Speaking at the Kensington & Chelsea Constituency Association, the Shadow Chancellor, Rt. Hon Michael Portillo:
"Tony Blair's controversial claim that Britain's self-interest lies in the UK scrapping the pound, being part of a single currency and a European Superstate, cannot go unchallenged.
"The moderate majority will disagree that it is patriotic to scrap Britain's currency and subject our economy to a single European interest rate, with possibly profound effects on British jobs.
"The Blair vision of Britain ceding more and more economic and political powers to un-elected officials in Europe, is a defeatist agenda. It highlights a profound lack of confidence in Britain. A lack of confidence in Britain's ability to be a successful economy outside the single currency. And a lack of confidence in our ability to govern ourselves and influence the world without ceding authority to a more closely integrated European Union.
Political Realities: Political Union and a Democratic Deficit
"The main motivation for the creation of Economic and Monetary Union is not economic but political. It is indisputable but it is still scarcely discussed in the UK.
"The political project is understood in that way and discussed in those terms by our European partners, but Tony Blair pretends that it is not the case. This is a deceit that does him and the country a disservice.
"You don't hear Mr Blair urging the single currency on us because it's necessary for political union. However, one of the published "Blair memos" revealed the Prime Minister's view. He said that: "The truth is that the politics is overwhelmingly in favour".
"Yet Mr Blair and Mr Brown still refuse to spell out just what the constitutional and political issues are that they have dismissed and will not discuss.
"Even at the this stage of the euro's evolution, within the eurozone decisions of critical political significance have moved outside democratic control.
"Decisions on interest rates - which are decisions about the rate of growth and unemployment and mortgages - are now taken in Frankfurt by the European Central Bank, which is not elected and not democratically accountable. Unlike the Bank of England, it is not accountable to a Chancellor of the Exchequer who sets its objectives, and who in turn is answerable to Parliament.
"Voters in Ireland who might wish to vote against the policy that has brought them high inflation cannot do so because the policy isn't made by their democratically elected government, but by the European Central Bank. Voters in Germany, frustrated that interest rates set at too high a level may interrupt their economic recovery, cannot vote against the policy either.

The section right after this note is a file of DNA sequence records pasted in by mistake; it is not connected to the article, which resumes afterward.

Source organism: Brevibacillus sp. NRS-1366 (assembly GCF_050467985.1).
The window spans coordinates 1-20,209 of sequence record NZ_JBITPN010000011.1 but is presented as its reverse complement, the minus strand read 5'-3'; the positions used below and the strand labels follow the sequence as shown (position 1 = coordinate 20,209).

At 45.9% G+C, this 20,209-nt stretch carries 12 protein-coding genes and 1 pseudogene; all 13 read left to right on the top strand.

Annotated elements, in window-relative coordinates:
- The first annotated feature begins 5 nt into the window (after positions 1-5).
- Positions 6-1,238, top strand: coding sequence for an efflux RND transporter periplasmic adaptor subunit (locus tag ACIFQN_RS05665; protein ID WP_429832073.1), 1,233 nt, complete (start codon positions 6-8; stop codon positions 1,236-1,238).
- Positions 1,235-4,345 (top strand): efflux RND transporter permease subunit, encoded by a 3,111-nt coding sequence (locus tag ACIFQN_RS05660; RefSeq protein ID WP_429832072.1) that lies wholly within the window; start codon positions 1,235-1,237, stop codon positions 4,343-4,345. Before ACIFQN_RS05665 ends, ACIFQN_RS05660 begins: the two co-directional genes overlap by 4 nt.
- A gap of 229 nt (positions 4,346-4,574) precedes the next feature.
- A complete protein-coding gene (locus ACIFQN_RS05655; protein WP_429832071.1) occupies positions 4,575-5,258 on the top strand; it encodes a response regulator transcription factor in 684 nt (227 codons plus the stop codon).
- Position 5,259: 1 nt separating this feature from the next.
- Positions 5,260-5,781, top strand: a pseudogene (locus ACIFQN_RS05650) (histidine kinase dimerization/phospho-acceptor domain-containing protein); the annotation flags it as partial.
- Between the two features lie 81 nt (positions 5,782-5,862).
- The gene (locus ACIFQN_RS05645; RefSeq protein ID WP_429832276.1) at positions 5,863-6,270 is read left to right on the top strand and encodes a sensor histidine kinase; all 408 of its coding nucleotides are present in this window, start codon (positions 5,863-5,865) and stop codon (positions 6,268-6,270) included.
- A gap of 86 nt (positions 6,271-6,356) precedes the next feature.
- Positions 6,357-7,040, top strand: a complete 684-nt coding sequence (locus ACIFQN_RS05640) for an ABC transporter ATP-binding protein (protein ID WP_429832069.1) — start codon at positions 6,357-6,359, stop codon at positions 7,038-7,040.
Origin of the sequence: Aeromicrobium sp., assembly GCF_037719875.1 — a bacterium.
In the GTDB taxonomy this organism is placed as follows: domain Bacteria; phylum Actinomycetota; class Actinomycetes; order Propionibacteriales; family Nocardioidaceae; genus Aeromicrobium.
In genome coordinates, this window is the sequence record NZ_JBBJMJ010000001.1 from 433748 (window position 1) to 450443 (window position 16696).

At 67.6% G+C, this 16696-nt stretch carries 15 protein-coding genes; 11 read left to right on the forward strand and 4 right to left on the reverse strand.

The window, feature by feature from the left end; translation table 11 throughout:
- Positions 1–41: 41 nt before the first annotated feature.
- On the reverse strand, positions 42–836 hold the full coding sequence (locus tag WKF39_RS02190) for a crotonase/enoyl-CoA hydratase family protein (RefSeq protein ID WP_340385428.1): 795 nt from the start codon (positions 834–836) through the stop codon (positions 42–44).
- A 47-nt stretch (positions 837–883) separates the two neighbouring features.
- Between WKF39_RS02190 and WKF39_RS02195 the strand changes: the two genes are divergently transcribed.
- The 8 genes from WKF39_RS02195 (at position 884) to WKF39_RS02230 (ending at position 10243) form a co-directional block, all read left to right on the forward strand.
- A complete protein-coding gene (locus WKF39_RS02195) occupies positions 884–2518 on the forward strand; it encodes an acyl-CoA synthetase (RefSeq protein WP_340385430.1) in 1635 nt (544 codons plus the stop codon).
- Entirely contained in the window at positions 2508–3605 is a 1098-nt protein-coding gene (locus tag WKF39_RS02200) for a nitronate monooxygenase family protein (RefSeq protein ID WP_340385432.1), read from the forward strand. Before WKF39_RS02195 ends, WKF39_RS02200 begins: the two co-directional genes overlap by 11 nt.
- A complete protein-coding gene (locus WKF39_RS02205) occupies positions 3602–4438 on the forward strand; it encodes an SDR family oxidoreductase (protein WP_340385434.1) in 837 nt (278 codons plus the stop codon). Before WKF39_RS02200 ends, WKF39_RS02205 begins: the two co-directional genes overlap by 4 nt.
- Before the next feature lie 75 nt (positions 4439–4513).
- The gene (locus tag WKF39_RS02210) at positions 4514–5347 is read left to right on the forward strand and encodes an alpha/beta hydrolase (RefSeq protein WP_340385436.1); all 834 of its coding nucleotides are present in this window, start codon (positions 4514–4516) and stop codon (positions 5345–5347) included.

"Labour are too complacent about this democratic deficit. All the indications are that people are actually looking for democracy to be brought closer to them, not made more remote. From Scotland to Catalonia, Europeans have shown that they don't feel that even within the nation states they have enough in common to wish to be governed in common. They have established their own parliaments. The move to transfer power to centralised European institutions swims against the tide.
"Labour won't discuss the political and constitutional implications of EMU, though they acknowledge that such implications exist. Robin Cook said on Wednesday that joining the Euro "is not purely an economic judgment … there are political issues that have to be weighed in the balance. He was asked to set these issues out, but was unable to".
"Gordon Brown was this morning asked the same question. Again, he confirmed that there were economic issues because he said "we do not believe that the constitutional barriers are insuperable". But again he was unable - or unwilling - to set these issues out.
"Not only have Labour not shown how they have resolved the political and constitutional issues, but the electorate is not even allowed to know what, in the Government's view, these issues are.
"I think the British people should be able to debate and examine this assessment. The Chancellor should state clearly what, in his view, are the constitutional barriers that he considers have been satisfied.
"Labour's policy of silence on the political and constitutional issues leaves them to hide behind their five so-called "economic tests" as the sole criteria for determining whether Britain should join. This strategy in itself is fraudulent, and the tests on their own amount to nothing more than four fudges and a fiddle.
Labour's 'Five Tests'
"While the Government has set five "tests" of the economic case for entry to the Euro - however subjective - it has laid out no criteria to assess whether or not these "tests" have been satisfied.
"The Chancellor has repeatedly refused to say what objective evidence could persuade him that his "tests" have, or have not been met.
"That is not surprising, because it is difficult to envisage what evidence might answer such a subjective test as "whether the single currency would create better conditions for business to make long-term decisions to invest in the UK".
"No serious commentator today believes that these tests provide any objective constraint on the Government's decision to take Britain into the Euro.